A storm out of time
Story and photos by Bruce Jackson
The national news insists that Buffalo is a city of fierce winters and deep snows, neither of which is true. Winters here get cold, but nothing like Minneapolis or Missoula or Fargo. Snow is sometimes deep here, but only a few times in the past thirty years was it deep enough to shut down the city and close the airport. Go a few miles out and you’re in the Snowbelt, the band south of Lake Erie where lake effect storms do their photogenic worst. But winter in Buffalo itself is usually as benign as you might hope for, this far north.
Usually, not always. Not this year. This year an October lake effect storm dumped two feet of snow on a city unprepared in every way for it. The snow came earlier than it had any right to come, earlier than any two-foot snowfall had ever come before. It surprised the schools, the airport, the shops, the power supply, all of which shut down. It also surprised the trees, which hadn’t yet gotten around to shedding their foliage. They shut down too, many of them for good.
The October storm in Buffalo had four sounds specific to it, perhaps all the more remarkable because they came as consequence of a deep early snowfall, and snowfalls are by nature ever quieter the longer they go on and the deeper they get. What happened in Buffalo was time and nature out of joint.
The sound of silence
Rain sets tires hissing and it rattles on roofs and windows and on coats and hats of those wearing coats or hats. Snow is nothing like that. The deeper the snow, the quieter the world. What is more tranquil than a deep winter’s night with six inches or so of new snow on the ground? Tires whisper through it. Sounds of voices and doors are absorbed by it, and only the most aggressive noises achieve any distance at all. The only sound greater than ordinary is occasioned by one’s own shoes or boots, crushing the light new-fallen snow, which groans in response to every footfall.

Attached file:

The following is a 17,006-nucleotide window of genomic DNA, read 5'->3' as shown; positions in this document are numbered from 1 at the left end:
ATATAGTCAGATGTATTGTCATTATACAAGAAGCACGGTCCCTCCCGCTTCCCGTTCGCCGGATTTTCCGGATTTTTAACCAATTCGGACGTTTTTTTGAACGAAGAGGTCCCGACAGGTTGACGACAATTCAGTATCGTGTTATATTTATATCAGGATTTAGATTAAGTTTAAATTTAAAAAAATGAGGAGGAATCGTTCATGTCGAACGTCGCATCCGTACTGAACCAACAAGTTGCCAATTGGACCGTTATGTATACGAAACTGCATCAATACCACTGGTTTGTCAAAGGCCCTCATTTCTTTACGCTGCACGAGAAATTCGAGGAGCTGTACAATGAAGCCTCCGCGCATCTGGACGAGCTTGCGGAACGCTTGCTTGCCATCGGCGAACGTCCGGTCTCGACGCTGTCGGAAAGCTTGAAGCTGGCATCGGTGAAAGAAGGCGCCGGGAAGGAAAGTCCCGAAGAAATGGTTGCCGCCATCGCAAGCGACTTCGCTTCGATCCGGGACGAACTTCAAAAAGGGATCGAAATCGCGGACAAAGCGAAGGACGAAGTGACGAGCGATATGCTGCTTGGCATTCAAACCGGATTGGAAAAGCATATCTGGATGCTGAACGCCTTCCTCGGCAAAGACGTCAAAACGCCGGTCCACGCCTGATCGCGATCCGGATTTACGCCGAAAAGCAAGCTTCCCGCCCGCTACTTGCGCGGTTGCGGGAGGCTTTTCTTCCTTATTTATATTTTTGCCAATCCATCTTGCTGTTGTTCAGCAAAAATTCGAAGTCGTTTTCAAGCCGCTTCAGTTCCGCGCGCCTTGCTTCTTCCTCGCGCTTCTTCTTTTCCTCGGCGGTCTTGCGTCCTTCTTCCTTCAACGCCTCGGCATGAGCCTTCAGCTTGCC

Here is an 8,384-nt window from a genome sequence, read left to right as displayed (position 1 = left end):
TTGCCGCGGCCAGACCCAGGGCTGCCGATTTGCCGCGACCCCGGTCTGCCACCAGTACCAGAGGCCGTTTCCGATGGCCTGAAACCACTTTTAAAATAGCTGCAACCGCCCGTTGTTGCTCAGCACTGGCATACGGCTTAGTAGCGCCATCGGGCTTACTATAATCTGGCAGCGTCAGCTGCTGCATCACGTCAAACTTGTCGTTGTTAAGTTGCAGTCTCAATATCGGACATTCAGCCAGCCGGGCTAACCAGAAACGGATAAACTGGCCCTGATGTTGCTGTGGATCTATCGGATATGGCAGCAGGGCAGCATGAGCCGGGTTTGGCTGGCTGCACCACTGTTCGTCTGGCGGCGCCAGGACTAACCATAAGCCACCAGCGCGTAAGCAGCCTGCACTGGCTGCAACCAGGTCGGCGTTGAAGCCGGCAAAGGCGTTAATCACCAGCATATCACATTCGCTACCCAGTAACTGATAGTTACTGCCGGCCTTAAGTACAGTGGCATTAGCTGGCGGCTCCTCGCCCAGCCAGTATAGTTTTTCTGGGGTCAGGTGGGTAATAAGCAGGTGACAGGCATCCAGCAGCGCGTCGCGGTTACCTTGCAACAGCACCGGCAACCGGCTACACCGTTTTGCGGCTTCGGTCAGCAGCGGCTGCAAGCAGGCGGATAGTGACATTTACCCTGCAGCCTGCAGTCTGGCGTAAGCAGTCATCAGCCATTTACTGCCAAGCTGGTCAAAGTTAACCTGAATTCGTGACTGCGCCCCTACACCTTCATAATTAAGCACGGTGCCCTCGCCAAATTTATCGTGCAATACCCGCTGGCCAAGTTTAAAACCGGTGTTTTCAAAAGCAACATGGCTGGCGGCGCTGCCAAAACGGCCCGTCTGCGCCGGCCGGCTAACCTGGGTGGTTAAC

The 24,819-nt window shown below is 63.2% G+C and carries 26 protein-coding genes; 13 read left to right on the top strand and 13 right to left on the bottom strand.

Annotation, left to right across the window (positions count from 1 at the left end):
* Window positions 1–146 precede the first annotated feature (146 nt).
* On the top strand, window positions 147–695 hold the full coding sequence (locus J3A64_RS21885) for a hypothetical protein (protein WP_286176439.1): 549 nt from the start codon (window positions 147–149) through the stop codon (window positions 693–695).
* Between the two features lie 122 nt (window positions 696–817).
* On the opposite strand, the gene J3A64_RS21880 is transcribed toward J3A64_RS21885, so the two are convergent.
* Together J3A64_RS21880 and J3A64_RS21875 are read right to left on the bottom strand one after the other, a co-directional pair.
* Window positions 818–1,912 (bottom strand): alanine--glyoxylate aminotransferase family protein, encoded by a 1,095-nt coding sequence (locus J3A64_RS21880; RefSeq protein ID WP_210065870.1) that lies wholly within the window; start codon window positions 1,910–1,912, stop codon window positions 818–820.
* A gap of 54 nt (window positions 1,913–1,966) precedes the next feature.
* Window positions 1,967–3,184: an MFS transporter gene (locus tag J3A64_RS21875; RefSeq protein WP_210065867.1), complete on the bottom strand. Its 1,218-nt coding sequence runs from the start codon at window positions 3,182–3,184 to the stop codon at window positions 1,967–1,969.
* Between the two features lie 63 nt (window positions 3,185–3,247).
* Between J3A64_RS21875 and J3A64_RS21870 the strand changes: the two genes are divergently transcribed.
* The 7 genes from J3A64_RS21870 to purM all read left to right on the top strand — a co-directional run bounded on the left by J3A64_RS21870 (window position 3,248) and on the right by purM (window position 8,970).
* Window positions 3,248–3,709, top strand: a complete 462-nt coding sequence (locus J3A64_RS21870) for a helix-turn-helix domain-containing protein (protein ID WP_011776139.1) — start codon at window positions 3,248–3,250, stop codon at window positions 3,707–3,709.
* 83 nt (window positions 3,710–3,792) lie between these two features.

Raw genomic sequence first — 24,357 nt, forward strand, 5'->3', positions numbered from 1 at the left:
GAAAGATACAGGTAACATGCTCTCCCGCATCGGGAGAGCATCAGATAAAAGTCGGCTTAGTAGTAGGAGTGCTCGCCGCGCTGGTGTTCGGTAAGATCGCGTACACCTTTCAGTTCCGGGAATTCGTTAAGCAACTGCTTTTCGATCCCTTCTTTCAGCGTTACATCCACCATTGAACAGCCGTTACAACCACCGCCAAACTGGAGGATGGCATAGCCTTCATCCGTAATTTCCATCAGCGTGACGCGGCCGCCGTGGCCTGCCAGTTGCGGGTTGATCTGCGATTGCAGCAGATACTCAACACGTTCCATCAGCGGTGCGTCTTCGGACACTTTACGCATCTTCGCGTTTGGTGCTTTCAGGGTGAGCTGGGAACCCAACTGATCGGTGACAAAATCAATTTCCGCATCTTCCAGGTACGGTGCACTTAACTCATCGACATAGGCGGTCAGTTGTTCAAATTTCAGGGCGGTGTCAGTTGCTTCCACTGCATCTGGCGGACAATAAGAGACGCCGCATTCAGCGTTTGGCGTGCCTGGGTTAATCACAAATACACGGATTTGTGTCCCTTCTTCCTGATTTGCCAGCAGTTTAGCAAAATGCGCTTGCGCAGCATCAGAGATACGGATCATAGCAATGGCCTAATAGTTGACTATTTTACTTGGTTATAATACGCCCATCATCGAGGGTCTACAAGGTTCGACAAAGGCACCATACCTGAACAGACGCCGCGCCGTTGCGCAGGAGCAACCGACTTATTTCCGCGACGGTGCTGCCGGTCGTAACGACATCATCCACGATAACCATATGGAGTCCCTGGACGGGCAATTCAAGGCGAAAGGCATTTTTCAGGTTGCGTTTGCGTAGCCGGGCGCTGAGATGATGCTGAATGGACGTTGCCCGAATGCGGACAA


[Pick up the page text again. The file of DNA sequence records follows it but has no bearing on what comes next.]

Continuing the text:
And so it was at the beginning of the snowstorm that assaulted every oak, maple, chestnut, and other broadleaf tree in Buffalo October 12 and 13. As the snow accumulated on the leaves, the branches bent, but the sounds were the ordinary sounds of winter snow in the city. The more snow fell, the quieter the city became.
Such quiet is relative, never absolute, at least not on this earth. True silence is not for us. A neurologist I once knew played audiotapes of nerve cells talking to one another in the spine of a carp. The composer John Cage visited the anechoic chamber at Harvard, touted as the most silent place on Earth, came out and told the guy that Harvard engaged in false advertising. While sealed in that ostensibly silent chamber he’d heard noise. Lots of it. He’d heard a low-pitched roar and a high-pitched whine. The low-pitched roar, the Harvard guy said, was your bloodstream, and the high-pitched whine was your nervous system.
The sound of snow
There was thunder in downtown Buffalo late Thursday afternoon, but no one I saw seemed to pay it much mind. It was only occasional, the lightning wasn’t striking nearby, and people in cars and on foot were mainly concerned with the snow, which had started a few hours earlier and which was quickly piling up on cars and the street.
Lightning during a snowstorm is rare. Maybe we should have paid attention. It wouldn’t have made any difference in the damage that would come in the next twenty-four hours, but if we’d known how rare the afternoon was perhaps we’d have been more ready than we were for what the night would become.
The snow continued as darkness fell. Heavy, wet, sticking. The kind of snow kids love. The kind of snow you see softening the shape and contour of everything. It wasn’t particularly cold and there wasn’t much wind, so it seemed an easy early snow, snow that wouldn’t even need to be plowed because it would melt over the weekend.
I first noticed something wrong when I turned off the Scajaquada and took Delaware Avenue through the S-curves. Bushes and trees were covered with snow and their branches were bent and drooping low. And it was the same on my street on the south end of Delaware Park: trees bent like willows. But they weren’t willows. Nothese were maples and oaks and ash.
At first it had that cool beauty the year’s first snow always has. But then I began to notice broken things. A lot of broken things.